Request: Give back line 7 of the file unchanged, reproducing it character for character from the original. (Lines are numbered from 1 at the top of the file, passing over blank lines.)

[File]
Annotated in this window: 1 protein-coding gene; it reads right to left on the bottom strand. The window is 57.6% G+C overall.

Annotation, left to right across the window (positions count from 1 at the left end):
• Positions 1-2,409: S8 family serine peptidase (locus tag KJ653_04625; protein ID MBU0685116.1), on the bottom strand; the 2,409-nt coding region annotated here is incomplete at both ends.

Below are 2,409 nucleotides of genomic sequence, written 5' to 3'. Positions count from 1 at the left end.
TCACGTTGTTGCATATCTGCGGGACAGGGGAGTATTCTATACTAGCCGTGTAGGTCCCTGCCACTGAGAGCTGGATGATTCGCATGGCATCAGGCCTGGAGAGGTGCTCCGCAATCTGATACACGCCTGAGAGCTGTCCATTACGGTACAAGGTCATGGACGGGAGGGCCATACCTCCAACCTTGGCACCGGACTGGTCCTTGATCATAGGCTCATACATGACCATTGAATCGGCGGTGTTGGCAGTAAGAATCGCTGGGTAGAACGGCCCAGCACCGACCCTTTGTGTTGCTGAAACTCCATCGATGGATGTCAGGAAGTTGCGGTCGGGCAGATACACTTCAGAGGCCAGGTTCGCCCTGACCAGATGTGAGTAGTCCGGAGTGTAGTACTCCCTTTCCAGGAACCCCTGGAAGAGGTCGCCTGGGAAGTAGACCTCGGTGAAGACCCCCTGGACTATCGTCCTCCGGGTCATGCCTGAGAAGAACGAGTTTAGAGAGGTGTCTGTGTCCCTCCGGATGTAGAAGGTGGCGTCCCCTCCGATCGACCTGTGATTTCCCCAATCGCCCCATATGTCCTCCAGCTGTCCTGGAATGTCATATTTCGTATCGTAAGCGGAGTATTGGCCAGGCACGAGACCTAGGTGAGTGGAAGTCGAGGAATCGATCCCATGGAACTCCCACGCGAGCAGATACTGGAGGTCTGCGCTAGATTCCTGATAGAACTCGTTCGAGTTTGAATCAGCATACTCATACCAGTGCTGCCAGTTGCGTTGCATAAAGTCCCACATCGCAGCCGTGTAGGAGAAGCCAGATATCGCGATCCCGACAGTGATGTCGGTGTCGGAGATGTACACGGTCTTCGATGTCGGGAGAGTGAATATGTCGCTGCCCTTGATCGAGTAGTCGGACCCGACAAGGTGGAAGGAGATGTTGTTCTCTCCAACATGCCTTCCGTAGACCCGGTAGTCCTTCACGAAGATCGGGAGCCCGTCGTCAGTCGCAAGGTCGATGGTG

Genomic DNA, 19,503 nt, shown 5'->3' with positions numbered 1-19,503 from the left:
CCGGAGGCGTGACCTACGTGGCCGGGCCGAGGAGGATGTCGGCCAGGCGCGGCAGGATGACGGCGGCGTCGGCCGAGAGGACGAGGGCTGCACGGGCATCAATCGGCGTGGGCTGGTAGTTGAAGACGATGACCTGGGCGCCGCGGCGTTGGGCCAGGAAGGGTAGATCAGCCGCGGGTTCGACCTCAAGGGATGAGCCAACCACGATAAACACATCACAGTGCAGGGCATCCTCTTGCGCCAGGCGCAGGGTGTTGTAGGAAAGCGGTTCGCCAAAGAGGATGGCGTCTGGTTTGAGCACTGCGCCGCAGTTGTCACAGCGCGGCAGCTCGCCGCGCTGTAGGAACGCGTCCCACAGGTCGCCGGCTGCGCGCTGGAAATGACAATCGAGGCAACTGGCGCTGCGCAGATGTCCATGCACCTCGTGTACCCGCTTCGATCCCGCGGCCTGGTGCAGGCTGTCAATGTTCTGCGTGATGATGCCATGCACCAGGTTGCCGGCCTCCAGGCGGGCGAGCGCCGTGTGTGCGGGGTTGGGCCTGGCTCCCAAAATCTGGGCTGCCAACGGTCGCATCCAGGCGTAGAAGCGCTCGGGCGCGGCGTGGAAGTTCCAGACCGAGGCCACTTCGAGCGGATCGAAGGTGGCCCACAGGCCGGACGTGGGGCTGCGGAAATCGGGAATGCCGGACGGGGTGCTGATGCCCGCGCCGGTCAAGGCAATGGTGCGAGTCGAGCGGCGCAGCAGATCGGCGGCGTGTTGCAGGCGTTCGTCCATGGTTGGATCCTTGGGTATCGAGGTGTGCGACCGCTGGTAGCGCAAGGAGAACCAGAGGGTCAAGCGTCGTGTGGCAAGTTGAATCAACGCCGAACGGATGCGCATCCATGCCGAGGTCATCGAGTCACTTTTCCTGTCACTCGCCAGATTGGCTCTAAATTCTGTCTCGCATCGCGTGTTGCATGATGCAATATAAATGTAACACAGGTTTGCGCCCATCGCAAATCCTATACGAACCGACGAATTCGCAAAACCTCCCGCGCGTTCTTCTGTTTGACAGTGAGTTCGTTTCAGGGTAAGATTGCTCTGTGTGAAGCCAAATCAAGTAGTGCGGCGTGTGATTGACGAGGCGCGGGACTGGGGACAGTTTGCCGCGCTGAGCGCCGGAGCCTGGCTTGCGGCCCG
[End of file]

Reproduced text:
CCGGAGGCGTGACCTACGTGGCCGGGCCGAGGAGGATGTCGGCCAGGCGCGGCAGGATGACGGCGGCGTCGGCCGAGAGGACGAGGGCTGCACGGGCATCAATCGGCGTGGGCTGGTAGTTGAAGACGATGACCTGGGCGCCGCGGCGTTGGGCCAGGAAGGGTAGATCAGCCGCGGGTTCGACCTCAAGGGATGAGCCAACCACGATAAACACATCACAGTGCAGGGCATCCTCTTGCGCCAGGCGCAGGGTGTTGTAGGAAAGCGGTTCGCCAAAGAGGATGGCGTCTGGTTTGAGCACTGCGCCGCAGTTGTCACAGCGCGGCAGCTCGCCGCGCTGTAGGAACGCGTCCCACAGGTCGCCGGCTGCGCGCTGGAAATGACAATCGAGGCAACTGGCGCTGCGCAGATGTCCATGCACCTCGTGTACCCGCTTCGATCCCGCGGCCTGGTGCAGGCTGTCAATGTTCTGCGTGATGATGCCATGCACCAGGTTGCCGGCCTCCAGGCGGGCGAGCGCCGTGTGTGCGGGGTTGGGCCTGGCTCCCAAAATCTGGGCTGCCAACGGTCGCATCCAGGCGTAGAAGCGCTCGGGCGCGGCGTGGAAGTTCCAGACCGAGGCCACTTCGAGCGGATCGAAGGTGGCCCACAGGCCGGACGTGGGGCTGCGGAAATCGGGAATGCCGGACGGGGTGCTGATGCCCGCGCCGGTCAAGGCAATGGTGCGAGTCGAGCGGCGCAGCAGATCGGCGGCGTGTTGCAGGCGTTCGTCCATGGTTGGATCCTTGGGTATCGAGGTGTGCGACCGCTGGTAGCGCAAGGAGAACCAGAGGGTCAAGCGTCGTGTGGCAAGTTGAATCAACGCCGAACGGATGCGCATCCATGCCGAGGTCATCGAGTCACTTTTCCTGTCACTCGCCAGATTGGCTCTAAATTCTGTCTCGCATCGCGTGTTGCATGATGCAATATAAATGTAACACAGGTTTGCGCCCATCGCAAATCCTATACGAACCGACGAATTCGCAAAACCTCCCGCGCGTTCTTCTGTTTGACAGTGAGTTCGTTTCAGGGTAAGATTGCTCTGTGTGAAGCCAAATCAAGTAGTGCGGCGTGTGATTGACGAGGCGCGGGACTGGGGACAGTTTGCCGCGCTGAGCGCCGGAGCCTGGCTTGCGGCCCG